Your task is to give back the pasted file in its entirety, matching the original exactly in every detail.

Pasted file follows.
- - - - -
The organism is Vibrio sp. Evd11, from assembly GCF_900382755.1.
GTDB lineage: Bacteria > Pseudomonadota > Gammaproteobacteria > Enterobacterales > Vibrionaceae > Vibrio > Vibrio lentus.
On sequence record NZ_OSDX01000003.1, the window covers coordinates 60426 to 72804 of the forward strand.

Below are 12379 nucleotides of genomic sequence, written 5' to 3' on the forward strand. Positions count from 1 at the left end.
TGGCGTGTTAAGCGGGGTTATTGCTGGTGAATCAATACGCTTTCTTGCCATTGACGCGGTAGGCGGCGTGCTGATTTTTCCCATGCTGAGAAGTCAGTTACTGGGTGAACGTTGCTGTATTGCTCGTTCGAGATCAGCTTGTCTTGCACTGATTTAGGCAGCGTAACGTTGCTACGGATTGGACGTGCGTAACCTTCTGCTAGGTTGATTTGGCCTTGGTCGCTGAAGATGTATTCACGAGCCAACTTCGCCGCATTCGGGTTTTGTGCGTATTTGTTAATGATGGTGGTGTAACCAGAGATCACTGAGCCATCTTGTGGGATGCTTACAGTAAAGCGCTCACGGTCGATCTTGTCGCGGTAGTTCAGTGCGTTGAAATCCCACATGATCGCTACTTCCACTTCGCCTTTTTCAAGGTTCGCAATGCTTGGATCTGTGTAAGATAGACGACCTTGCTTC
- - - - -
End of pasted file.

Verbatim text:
The organism is Vibrio sp. Evd11, from assembly GCF_900382755.1.
GTDB lineage: Bacteria > Pseudomonadota > Gammaproteobacteria > Enterobacterales > Vibrionaceae > Vibrio > Vibrio lentus.
On sequence record NZ_OSDX01000003.1, the window covers coordinates 60426 to 72804 of the forward strand.

Below are 12379 nucleotides of genomic sequence, written 5' to 3' on the forward strand. Positions count from 1 at the left end.
TGGCGTGTTAAGCGGGGTTATTGCTGGTGAATCAATACGCTTTCTTGCCATTGACGCGGTAGGCGGCGTGCTGATTTTTCCCATGCTGAGAAGTCAGTTACTGGGTGAACGTTGCTGTATTGCTCGTTCGAGATCAGCTTGTCTTGCACTGATTTAGGCAGCGTAACGTTGCTACGGATTGGACGTGCGTAACCTTCTGCTAGGTTGATTTGGCCTTGGTCGCTGAAGATGTATTCACGAGCCAACTTCGCCGCATTCGGGTTTTGTGCGTATTTGTTAATGATGGTGGTGTAACCAGAGATCACTGAGCCATCTTGTGGGATGCTTACAGTAAAGCGCTCACGGTCGATCTTGTCGCGGTAGTTCAGTGCGTTGAAATCCCACATGATCGCTACTTCCACTTCGCCTTTTTCAAGGTTCGCAATGCTTGGATCTGTGTAAGATAGACGACCTTGCTTC